MCKINZIE: Did you have any talks with economists in the Department about the Marshall plan?

GOLDSMITH: Well, I had been around a few weeks in the State Department, when they first drew it up. There was a group of economists headed by Charles Kindleberger, and I worked with him for a few weeks before going over. That was before going over to the Paris peace conference; but I was not really close to those discussions.

Marshall only had thrown out this idea, and then it had to be worked out, and there was a group of pretty good economists with Kindleberger the head of it; and I think there was Isaiah Frank, who is now in Johns Hopkins, and a few other pretty good economists.

MCKINZIE: Why did you decide to leave the Government service in 1948?


GOLDSMITH: By that time, you know, I had been in the SEC from 1934 on, and I wanted, really, to get into an academic type job. I started with a large research job, the study of saving, which was a special project financed by the Life Insurance Association.

When that was over, I worked for the National Bureau, and then I got into, first, New York University and then Yale. After '48 I could have gone back to the SEC, because you had the right; but, number one, they were at that time in Philadelphia -- they had been shifted to Philadelphia during the war -- and, number two, by that time it was dead. It had been, of course, one of the most active agencies in the Government and had had among other commissioners Justice [William O.] Douglas, John Kennedy, Sr., and a number of people who later became big-shots. [James M.] Landis, became dean of Harvard Law


School; [Ferdinand] Pecora had been counsel of the Stock Exchange investigation, etc. So, they had had an extraordinary group of commissioners the first three or four years -- Jerome Frank, also. Then, as I said, they were shifted to Philadelphia, to which I didn't want to go, and, then, we knew that during the war there wouldn't be the slightest interest in securities. So, I went to the War Production Board, and when that was through the SEC was still in Philadelphia. I didn't like to go there and I knew the commission finally would come to Washington; and it had pretty much by that time become routinized, and for more than ten years was down and out. It continued to work, but did not play a great role in the Government. It's really only in the last five years that they've come back.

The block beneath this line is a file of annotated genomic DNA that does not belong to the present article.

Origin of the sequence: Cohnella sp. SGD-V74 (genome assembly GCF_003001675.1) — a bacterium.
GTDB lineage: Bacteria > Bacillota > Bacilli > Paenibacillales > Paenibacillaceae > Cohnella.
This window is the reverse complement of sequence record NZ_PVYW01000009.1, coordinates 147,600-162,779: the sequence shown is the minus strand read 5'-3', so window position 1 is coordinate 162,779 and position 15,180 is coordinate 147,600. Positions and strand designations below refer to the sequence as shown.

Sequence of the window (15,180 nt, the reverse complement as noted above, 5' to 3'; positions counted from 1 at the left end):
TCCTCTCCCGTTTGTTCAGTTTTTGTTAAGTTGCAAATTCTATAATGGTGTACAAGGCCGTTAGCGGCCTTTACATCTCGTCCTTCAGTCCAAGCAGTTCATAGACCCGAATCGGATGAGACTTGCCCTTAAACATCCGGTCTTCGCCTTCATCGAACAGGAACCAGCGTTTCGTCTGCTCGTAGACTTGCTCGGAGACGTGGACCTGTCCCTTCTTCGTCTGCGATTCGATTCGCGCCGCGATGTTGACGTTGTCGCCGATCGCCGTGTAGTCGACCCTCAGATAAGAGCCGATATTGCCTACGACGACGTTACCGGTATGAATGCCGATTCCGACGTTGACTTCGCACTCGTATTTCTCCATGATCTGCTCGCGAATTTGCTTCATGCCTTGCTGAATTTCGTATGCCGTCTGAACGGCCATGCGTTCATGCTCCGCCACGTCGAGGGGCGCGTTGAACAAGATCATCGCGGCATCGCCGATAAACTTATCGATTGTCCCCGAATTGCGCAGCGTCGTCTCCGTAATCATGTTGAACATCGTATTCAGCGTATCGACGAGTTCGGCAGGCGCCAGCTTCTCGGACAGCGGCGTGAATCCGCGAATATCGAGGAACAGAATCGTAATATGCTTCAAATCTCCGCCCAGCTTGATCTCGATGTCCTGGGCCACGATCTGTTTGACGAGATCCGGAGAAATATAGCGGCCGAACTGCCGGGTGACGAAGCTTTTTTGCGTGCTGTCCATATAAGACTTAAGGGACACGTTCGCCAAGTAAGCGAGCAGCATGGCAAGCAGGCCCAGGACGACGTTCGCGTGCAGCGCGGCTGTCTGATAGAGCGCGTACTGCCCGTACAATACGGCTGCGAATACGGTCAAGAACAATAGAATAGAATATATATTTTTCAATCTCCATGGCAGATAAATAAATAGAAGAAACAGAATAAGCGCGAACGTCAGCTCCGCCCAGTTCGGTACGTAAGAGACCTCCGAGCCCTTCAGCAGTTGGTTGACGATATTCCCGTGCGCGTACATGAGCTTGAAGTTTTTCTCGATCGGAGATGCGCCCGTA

MCKINZIE: But that's where your interest would have been?


GOLDSMITH: Oh, yes, if I had stayed in the Government I would probably have gone back to the SEC, because in the State Department after all, we were all temporaries and not Foreign Service officers, so you couldn't stay there. And I don't think I would have liked to. The War Production Board, of course, was ephemeral, and the SEC for reasons explained, didn't look like it would be too interesting. And, as I say, by that time I was 44, so it was then or never.

MCKINZIE: Well, thank you very much.

GOLDSMITH: Okay. I don't think you got much.

[Top of the Page | Notices and Restrictions | Interview Transcript | List of Subjects Discussed]

List of Subjects Discussed

    Adenauer, Konrad, 20
    Angell, James Waterhouse, 23
    Ausgleichsabgabe, 8, 10-13

    Banque Nationale de Belgigue, 26
    Bernstein, Bernard, 17-18
    Byrnes, James F., 10

    Chambers, Paul, 5
    Clark, Mark, 11
    Clay, Lucius D., 4, 8-10, 12, 14, 16, 21